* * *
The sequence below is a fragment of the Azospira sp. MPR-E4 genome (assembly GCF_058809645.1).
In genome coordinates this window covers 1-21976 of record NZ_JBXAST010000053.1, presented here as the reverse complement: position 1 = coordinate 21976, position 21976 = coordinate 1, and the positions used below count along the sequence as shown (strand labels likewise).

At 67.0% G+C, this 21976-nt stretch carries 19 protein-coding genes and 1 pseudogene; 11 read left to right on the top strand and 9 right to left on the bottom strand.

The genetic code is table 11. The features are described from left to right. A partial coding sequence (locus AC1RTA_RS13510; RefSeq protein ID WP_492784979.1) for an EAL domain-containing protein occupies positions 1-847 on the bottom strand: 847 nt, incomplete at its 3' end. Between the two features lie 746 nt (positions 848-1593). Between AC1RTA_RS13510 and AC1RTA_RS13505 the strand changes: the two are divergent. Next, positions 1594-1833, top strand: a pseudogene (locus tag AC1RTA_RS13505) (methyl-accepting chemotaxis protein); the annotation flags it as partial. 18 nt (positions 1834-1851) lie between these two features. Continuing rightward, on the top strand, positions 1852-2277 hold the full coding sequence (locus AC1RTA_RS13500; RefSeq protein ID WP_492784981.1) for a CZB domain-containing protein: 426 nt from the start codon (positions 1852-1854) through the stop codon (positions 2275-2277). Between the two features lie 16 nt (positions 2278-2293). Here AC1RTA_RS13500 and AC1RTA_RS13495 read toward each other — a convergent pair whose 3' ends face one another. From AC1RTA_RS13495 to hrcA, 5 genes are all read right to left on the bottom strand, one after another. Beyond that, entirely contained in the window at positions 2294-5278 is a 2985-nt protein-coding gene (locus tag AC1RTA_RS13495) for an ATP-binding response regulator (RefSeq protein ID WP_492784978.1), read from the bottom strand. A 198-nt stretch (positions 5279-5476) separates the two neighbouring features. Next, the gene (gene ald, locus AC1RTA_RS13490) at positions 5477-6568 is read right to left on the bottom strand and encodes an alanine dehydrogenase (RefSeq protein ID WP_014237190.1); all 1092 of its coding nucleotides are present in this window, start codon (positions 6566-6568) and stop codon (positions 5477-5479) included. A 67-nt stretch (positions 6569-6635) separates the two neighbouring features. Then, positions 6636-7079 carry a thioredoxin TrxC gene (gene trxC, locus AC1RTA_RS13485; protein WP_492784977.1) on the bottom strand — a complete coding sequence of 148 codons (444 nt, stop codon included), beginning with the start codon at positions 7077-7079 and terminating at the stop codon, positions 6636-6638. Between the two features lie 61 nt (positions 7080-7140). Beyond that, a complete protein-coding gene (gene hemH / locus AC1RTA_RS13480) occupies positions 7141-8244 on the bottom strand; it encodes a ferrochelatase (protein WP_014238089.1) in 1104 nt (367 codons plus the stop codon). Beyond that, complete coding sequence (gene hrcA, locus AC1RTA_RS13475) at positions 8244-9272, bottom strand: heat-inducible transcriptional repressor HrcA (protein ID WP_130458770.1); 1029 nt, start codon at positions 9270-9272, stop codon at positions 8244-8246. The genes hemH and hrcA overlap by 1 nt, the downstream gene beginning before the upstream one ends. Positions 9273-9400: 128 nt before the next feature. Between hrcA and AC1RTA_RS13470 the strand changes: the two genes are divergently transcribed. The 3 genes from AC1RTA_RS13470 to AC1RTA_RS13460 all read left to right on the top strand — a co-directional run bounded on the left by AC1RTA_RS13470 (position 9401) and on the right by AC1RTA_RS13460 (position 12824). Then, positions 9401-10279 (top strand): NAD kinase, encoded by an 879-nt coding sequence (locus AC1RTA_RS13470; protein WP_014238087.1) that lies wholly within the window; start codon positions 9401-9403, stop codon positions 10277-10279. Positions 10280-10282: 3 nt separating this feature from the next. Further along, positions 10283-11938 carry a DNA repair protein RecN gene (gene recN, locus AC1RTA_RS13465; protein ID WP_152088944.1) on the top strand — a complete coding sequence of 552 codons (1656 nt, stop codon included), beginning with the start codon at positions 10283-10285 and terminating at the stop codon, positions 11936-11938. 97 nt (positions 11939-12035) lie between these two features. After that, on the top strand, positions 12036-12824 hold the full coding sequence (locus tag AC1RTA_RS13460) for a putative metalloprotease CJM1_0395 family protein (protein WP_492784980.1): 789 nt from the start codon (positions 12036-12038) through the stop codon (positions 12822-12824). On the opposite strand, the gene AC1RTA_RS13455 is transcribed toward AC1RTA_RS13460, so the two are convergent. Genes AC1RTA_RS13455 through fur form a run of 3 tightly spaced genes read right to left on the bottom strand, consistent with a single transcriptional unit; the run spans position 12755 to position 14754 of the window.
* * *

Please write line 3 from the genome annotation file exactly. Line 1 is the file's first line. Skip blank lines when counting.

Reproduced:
At 67.0% G+C, this 21976-nt stretch carries 19 protein-coding genes and 1 pseudogene; 11 read left to right on the top strand and 9 right to left on the bottom strand.